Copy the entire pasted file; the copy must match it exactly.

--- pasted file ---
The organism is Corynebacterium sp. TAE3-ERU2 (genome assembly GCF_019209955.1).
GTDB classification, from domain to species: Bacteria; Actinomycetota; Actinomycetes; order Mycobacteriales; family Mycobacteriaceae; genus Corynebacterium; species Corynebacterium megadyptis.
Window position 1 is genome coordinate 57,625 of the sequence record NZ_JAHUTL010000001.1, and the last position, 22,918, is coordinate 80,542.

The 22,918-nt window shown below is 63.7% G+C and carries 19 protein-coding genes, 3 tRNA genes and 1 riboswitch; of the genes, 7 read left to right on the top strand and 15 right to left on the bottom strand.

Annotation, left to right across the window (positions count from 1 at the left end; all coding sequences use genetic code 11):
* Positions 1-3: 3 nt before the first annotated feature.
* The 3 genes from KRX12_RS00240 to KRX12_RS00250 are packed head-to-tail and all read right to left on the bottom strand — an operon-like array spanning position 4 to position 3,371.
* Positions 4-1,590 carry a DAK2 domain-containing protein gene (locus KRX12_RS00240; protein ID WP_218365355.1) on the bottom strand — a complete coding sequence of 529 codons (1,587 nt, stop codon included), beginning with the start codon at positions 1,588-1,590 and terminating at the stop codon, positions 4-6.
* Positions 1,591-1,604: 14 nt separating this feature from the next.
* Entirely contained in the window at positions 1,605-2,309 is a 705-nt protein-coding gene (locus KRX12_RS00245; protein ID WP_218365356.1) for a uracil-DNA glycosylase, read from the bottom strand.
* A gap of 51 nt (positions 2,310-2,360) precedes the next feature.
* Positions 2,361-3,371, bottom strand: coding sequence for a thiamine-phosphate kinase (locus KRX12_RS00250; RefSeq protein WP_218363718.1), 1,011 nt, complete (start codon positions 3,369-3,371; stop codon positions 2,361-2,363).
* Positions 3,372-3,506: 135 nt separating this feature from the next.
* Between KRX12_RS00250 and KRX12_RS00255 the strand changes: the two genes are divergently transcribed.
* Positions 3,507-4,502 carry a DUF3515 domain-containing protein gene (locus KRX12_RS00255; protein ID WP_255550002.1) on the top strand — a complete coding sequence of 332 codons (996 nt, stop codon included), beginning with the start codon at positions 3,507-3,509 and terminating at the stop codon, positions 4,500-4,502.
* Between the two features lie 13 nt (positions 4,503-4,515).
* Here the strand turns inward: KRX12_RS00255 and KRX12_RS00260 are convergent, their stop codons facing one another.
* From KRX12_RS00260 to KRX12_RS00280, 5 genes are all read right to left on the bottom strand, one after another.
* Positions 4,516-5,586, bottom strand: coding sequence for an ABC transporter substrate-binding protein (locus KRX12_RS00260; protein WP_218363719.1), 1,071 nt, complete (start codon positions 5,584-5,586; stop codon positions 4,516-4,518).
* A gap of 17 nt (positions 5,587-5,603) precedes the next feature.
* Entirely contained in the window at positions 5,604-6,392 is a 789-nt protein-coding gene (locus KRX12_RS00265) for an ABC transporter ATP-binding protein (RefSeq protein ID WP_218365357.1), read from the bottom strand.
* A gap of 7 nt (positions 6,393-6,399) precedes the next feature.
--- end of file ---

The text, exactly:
The organism is Corynebacterium sp. TAE3-ERU2 (genome assembly GCF_019209955.1).
GTDB classification, from domain to species: Bacteria; Actinomycetota; Actinomycetes; order Mycobacteriales; family Mycobacteriaceae; genus Corynebacterium; species Corynebacterium megadyptis.
Window position 1 is genome coordinate 57,625 of the sequence record NZ_JAHUTL010000001.1, and the last position, 22,918, is coordinate 80,542.

The 22,918-nt window shown below is 63.7% G+C and carries 19 protein-coding genes, 3 tRNA genes and 1 riboswitch; of the genes, 7 read left to right on the top strand and 15 right to left on the bottom strand.

Annotation, left to right across the window (positions count from 1 at the left end; all coding sequences use genetic code 11):
* Positions 1-3: 3 nt before the first annotated feature.
* The 3 genes from KRX12_RS00240 to KRX12_RS00250 are packed head-to-tail and all read right to left on the bottom strand — an operon-like array spanning position 4 to position 3,371.
* Positions 4-1,590 carry a DAK2 domain-containing protein gene (locus KRX12_RS00240; protein ID WP_218365355.1) on the bottom strand — a complete coding sequence of 529 codons (1,587 nt, stop codon included), beginning with the start codon at positions 1,588-1,590 and terminating at the stop codon, positions 4-6.
* Positions 1,591-1,604: 14 nt separating this feature from the next.
* Entirely contained in the window at positions 1,605-2,309 is a 705-nt protein-coding gene (locus KRX12_RS00245; protein ID WP_218365356.1) for a uracil-DNA glycosylase, read from the bottom strand.
* A gap of 51 nt (positions 2,310-2,360) precedes the next feature.
* Positions 2,361-3,371, bottom strand: coding sequence for a thiamine-phosphate kinase (locus KRX12_RS00250; RefSeq protein WP_218363718.1), 1,011 nt, complete (start codon positions 3,369-3,371; stop codon positions 2,361-2,363).
* Positions 3,372-3,506: 135 nt separating this feature from the next.
* Between KRX12_RS00250 and KRX12_RS00255 the strand changes: the two genes are divergently transcribed.
* Positions 3,507-4,502 carry a DUF3515 domain-containing protein gene (locus KRX12_RS00255; protein ID WP_255550002.1) on the top strand — a complete coding sequence of 332 codons (996 nt, stop codon included), beginning with the start codon at positions 3,507-3,509 and terminating at the stop codon, positions 4,500-4,502.
* Between the two features lie 13 nt (positions 4,503-4,515).
* Here the strand turns inward: KRX12_RS00255 and KRX12_RS00260 are convergent, their stop codons facing one another.
* From KRX12_RS00260 to KRX12_RS00280, 5 genes are all read right to left on the bottom strand, one after another.
* Positions 4,516-5,586, bottom strand: coding sequence for an ABC transporter substrate-binding protein (locus KRX12_RS00260; protein WP_218363719.1), 1,071 nt, complete (start codon positions 5,584-5,586; stop codon positions 4,516-4,518).
* A gap of 17 nt (positions 5,587-5,603) precedes the next feature.
* Entirely contained in the window at positions 5,604-6,392 is a 789-nt protein-coding gene (locus KRX12_RS00265) for an ABC transporter ATP-binding protein (RefSeq protein ID WP_218365357.1), read from the bottom strand.
* A gap of 7 nt (positions 6,393-6,399) precedes the next feature.